Quinoa Black Bean Salad with Chipotle-Tahini Dressing

Wow! Has it really been three months since we’ve posted on here? As everyone else jaunts off on world travels and family trips, we are here, waiting for our little boy to arrive. (It’s so weird to write that still!)

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A photo by our amazing friend Kelli, of Kelli-GO Photo, at 33 weeks.

I’m 38 weeks today, and expect him to come anytime from any day now to four weeks from now. This waiting time is kind of weird: we’re two, we’re about to be three, and we know that our lives are about to be irrevocably changed forever. What now is a series of kicks and pushes, and imaginations will all of a sudden be real, without pause, without a chance to absorb it all. We’ll just be thrown into it. But we’re excited–beyond, excited really–to see what this creature is like, what he becomes, and what we’ll learn from him. What an adventure.

Have I mentioned our friends are amazing? Courtesy of Kelli-GO Photo.

Have I mentioned our friends are amazing? Courtesy of Kelli-GO Photo.

We’ve felt so loved and supported, by you all, by our amazing friends–from two amazing baby showers, to the advice, porch sitting, emails, and calls–we feel so, so lucky to be bringing a child into this particular community. And while we wait, we’ve been in major nesting mode–tearing down a pergola, painting the house, setting up the nursery, and cooking tons of food for the freezer. We’ve also inexplicably signed ourselves up for lots and lots of social outings, which inevitably also come with the end of the school year and the beginning of Spring, so I decided to write up this quinoa salad recipe, of which there are a million variations, just because it’s easy and good, and it was the only way I’d have a recipe with an actual photo to post here! I added the chipotle last minute, as I thought it needed a little kick, but of course, you can leave it out, and/or add feta or any number of different veggies or types of beans to the mix. It serves a ton of people, is great for lunch or a picnic, and is healthy.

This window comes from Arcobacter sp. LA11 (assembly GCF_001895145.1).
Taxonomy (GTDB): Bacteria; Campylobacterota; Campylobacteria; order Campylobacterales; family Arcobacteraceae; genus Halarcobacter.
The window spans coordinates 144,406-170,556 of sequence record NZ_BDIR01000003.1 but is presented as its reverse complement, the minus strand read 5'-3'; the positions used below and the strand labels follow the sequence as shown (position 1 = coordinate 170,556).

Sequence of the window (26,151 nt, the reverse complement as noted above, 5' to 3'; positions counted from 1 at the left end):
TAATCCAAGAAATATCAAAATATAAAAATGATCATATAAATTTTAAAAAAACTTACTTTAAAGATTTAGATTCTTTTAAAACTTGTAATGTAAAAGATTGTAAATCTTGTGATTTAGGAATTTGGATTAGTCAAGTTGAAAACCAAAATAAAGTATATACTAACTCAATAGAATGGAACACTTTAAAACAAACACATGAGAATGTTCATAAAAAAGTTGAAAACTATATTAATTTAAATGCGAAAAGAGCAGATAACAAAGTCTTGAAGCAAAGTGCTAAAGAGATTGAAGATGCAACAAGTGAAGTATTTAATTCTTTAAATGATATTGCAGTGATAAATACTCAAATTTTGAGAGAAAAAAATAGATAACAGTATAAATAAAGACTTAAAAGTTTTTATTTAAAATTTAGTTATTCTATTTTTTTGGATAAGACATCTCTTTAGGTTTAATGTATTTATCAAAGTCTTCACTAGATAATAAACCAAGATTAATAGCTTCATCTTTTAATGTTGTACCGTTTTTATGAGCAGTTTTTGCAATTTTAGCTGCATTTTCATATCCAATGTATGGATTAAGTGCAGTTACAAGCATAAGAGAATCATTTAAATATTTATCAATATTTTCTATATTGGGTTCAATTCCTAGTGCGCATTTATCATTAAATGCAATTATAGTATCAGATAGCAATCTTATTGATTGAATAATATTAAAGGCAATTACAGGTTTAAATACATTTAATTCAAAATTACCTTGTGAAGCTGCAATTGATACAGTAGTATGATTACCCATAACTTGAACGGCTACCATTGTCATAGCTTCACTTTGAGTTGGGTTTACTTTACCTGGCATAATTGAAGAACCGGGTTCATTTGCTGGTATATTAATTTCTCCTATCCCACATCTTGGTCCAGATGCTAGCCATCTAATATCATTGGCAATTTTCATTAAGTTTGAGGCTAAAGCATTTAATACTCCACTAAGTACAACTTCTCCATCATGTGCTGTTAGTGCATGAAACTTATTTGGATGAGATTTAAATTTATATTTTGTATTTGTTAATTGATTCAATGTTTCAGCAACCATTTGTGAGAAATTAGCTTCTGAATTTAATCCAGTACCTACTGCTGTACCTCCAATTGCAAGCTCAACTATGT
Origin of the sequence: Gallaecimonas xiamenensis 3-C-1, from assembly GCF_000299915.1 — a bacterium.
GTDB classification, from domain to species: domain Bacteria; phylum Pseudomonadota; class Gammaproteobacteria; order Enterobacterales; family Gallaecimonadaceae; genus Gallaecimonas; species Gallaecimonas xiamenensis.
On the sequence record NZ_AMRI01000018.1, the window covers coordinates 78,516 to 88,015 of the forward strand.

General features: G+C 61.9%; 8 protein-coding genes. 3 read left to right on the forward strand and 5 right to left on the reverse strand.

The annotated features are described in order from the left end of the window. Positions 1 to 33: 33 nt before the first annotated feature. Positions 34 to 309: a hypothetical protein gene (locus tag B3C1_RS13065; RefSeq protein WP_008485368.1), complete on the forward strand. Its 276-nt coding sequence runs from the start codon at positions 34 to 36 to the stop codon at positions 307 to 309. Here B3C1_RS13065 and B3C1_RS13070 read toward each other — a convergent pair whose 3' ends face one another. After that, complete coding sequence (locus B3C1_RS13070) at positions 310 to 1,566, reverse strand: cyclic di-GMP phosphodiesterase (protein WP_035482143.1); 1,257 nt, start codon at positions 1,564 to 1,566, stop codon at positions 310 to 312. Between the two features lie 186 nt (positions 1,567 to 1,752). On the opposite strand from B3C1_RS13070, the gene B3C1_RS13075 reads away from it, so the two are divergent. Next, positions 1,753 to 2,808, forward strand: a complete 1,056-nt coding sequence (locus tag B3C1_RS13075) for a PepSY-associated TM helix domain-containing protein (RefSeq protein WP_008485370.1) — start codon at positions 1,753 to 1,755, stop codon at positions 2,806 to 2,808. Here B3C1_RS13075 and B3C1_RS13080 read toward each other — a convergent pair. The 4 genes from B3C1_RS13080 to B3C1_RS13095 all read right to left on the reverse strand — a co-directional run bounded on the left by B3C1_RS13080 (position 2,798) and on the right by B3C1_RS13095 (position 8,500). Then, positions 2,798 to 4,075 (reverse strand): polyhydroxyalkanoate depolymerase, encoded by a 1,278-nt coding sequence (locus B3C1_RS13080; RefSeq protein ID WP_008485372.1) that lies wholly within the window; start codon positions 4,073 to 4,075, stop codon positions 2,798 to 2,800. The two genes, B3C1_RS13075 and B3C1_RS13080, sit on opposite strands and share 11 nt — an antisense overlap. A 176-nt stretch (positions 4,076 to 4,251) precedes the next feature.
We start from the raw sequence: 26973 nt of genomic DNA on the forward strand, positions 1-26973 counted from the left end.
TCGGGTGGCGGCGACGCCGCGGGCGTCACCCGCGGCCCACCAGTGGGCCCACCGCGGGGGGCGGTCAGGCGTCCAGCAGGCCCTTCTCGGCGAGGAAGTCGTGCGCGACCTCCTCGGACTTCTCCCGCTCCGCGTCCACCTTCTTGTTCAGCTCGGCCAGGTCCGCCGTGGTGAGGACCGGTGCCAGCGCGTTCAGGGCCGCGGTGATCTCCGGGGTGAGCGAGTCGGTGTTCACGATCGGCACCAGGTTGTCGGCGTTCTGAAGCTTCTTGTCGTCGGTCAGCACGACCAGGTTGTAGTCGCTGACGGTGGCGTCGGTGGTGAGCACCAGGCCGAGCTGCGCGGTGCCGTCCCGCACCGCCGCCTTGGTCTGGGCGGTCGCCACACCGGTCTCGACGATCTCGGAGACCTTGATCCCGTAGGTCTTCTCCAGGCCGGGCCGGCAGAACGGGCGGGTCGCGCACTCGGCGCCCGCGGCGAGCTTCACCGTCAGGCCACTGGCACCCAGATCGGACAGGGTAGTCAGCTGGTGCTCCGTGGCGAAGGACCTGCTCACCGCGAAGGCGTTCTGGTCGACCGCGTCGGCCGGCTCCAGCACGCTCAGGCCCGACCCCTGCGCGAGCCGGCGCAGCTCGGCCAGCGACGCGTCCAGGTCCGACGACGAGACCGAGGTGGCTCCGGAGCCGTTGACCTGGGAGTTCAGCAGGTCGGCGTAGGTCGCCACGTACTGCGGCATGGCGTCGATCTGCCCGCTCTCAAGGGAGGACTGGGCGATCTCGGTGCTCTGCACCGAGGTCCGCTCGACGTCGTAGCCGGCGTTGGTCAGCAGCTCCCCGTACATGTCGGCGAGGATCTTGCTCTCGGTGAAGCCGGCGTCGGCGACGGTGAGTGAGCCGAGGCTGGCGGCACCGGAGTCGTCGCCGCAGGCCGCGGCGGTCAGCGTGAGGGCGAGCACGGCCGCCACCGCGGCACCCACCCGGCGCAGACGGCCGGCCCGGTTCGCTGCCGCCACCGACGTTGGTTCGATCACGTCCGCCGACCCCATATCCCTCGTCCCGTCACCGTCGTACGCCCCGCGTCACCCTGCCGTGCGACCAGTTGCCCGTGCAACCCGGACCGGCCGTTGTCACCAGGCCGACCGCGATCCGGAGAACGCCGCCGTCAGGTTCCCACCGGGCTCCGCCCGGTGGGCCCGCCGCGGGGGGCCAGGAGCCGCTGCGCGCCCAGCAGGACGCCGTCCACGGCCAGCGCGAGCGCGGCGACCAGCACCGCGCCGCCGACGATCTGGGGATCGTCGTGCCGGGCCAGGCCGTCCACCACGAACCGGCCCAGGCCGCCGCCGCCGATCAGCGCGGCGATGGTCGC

Enjoy! And I’ll keep you all posted if you keep me posted! xoxo